Will EU budget rule-breaking become a norm?

Will EU budget rule-breaking become a norm?

This month the European Commission published its assessments of the draft budgetary plans of Eurozone member states for the year 2016. They have already prompted rebukes from EU member states Italy and France; two countries which for years have shown little interest in abiding by European budget agreements.

New rules enacted in the wake of the Greek debt crisis shifted power to the Commission to assess, review and where possible penalize member states.

Rather than leading to a less ad-hoc, less politicized budgetary process, the new rules have merely moved the political debate from member states to the Commission, making it less transparent and accountable to the point where the legitimacy of EU fiscal rules, and the very future of the euro itself, hang in the balance.

Post-crisis changes lead to new problems

Yet things need not have ended up this way. The flurry of new EU fiscal legislation adopted in the post-crisis years – known as the 6 and 2 pack legislation – was enacted precisely to avoid future fiddling with the rules.

The legislation provided for more tools and power for the European Commission. Eurozone countries are now obliged to submit annual draft budgetary plans to the Commission by October 15th. The Commission assesses these plans and can start correction procedures and ultimately, impose sanctions, in case of breaches.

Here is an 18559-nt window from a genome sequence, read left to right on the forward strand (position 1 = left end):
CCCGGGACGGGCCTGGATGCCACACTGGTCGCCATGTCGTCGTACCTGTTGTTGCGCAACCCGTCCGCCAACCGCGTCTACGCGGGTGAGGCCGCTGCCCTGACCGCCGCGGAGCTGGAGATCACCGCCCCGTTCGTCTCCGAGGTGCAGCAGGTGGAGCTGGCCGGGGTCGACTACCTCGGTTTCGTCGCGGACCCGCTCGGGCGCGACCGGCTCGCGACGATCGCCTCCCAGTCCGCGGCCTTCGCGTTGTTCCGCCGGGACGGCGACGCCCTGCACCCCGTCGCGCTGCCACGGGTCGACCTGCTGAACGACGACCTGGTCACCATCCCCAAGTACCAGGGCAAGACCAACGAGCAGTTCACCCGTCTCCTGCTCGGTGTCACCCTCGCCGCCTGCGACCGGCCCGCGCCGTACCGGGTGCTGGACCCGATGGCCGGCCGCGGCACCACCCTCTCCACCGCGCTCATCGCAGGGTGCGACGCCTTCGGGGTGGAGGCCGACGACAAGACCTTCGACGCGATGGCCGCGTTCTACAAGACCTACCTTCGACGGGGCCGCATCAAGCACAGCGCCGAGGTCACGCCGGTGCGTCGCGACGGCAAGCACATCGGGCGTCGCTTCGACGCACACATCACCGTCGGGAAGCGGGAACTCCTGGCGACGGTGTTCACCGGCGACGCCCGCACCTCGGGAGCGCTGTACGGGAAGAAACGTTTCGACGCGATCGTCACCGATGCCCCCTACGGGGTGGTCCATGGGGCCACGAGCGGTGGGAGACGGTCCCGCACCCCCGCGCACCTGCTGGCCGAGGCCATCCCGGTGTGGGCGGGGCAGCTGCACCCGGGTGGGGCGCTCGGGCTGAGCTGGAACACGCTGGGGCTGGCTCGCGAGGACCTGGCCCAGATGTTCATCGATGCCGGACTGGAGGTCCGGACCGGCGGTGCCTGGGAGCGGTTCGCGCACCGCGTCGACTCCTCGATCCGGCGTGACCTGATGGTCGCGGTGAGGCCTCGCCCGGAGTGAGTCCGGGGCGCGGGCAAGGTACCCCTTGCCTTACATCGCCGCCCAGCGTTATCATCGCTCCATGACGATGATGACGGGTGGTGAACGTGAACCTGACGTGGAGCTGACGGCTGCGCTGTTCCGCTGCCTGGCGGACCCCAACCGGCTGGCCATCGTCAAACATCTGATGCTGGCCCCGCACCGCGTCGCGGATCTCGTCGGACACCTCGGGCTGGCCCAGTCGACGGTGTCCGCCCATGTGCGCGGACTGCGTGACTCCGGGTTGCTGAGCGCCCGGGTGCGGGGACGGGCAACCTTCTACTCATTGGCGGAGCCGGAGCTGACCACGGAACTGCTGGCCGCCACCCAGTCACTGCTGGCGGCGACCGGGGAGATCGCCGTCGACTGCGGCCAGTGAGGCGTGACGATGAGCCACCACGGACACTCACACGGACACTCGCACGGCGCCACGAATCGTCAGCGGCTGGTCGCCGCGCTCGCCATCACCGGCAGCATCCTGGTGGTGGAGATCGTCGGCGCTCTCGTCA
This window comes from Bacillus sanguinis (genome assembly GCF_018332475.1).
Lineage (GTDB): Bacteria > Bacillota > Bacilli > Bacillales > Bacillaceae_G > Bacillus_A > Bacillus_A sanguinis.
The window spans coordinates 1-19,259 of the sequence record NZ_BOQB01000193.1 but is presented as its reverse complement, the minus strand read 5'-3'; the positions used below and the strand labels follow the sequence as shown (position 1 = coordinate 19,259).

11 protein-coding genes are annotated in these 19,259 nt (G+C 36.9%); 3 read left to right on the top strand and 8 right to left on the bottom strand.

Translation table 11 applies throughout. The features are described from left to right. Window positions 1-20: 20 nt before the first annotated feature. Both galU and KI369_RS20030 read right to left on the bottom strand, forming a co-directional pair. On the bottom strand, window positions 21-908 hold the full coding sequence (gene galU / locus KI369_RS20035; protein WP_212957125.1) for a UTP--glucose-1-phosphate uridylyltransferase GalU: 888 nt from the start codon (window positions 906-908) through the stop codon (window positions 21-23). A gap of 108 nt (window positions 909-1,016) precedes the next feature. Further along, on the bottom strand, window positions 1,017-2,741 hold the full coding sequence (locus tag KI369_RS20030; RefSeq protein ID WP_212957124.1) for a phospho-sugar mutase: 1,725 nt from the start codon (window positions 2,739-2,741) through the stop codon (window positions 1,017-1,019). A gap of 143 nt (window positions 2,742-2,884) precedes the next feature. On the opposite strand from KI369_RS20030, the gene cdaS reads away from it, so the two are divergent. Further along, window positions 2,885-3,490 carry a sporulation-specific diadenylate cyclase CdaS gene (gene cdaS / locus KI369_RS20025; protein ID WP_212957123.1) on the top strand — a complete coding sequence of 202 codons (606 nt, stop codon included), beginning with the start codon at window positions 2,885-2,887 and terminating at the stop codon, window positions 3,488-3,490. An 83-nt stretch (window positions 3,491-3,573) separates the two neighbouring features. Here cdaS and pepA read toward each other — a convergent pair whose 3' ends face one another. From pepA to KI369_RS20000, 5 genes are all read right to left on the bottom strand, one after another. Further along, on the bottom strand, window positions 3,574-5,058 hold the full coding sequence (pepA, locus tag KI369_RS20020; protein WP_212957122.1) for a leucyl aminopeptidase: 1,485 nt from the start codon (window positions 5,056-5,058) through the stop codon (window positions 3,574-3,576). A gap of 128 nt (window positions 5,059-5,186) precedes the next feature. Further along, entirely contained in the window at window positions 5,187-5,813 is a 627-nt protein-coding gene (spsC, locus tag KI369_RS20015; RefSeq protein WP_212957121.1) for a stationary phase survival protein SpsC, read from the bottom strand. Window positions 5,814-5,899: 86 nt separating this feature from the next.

Unlike the old days, where member states had to confirm the Commission’s recommendations –tantamount to asking turkeys to vote for the butcher – the new rules state that a decision by the Commission stands unless overturned by a qualified majority of member states. Any decision taken by the Commission is therefore more likely to stand.

This dynamic has made the opinions, loyalties, and interests of Commission decision makers exponentially more important. The previous Commissioner for Budgetary Discipline, a stern Finn by the name of Olli Rehn, had the backing of powerful northern member states and was known for his dogged – even harsh – insistence on adherence to the rules.

All this changed, however, with the arrival of the new European Commission in 2014. The new Commission president, Mr. Juncker, announced that the new Commission would be ‘more political’. The meaning soon became apparent: tolerated by Mrs. Merkel and actively opposed by Britain, Juncker needed the support of the French socialist government.

This meant accepting France’s finance minister, Pierre Moscovici, as the Union’s new budget czar. This alarmed many EU governments and members of the European Parliament.

One year on, this alarm appears justified:

Extraordinary Times: France and Italy rebuff Commission statements

In January of this year, the Commission published a communication, ostensibly aimed at clarifying the flexibility parameters within the budgetary rules. As such the message notes that there is room for deviation from medium-term deficit goals if a country experiences cost from the implementation of structural reforms, or if additional funding is used for additional investment to boost growth.

The provisions and criteria leave considerable scope for countries to increase ‘investment’ without being caught under the SGP. In March, France, despite having made little effort to respect conditions attached to an earlier extension, received more time to correct its deficit.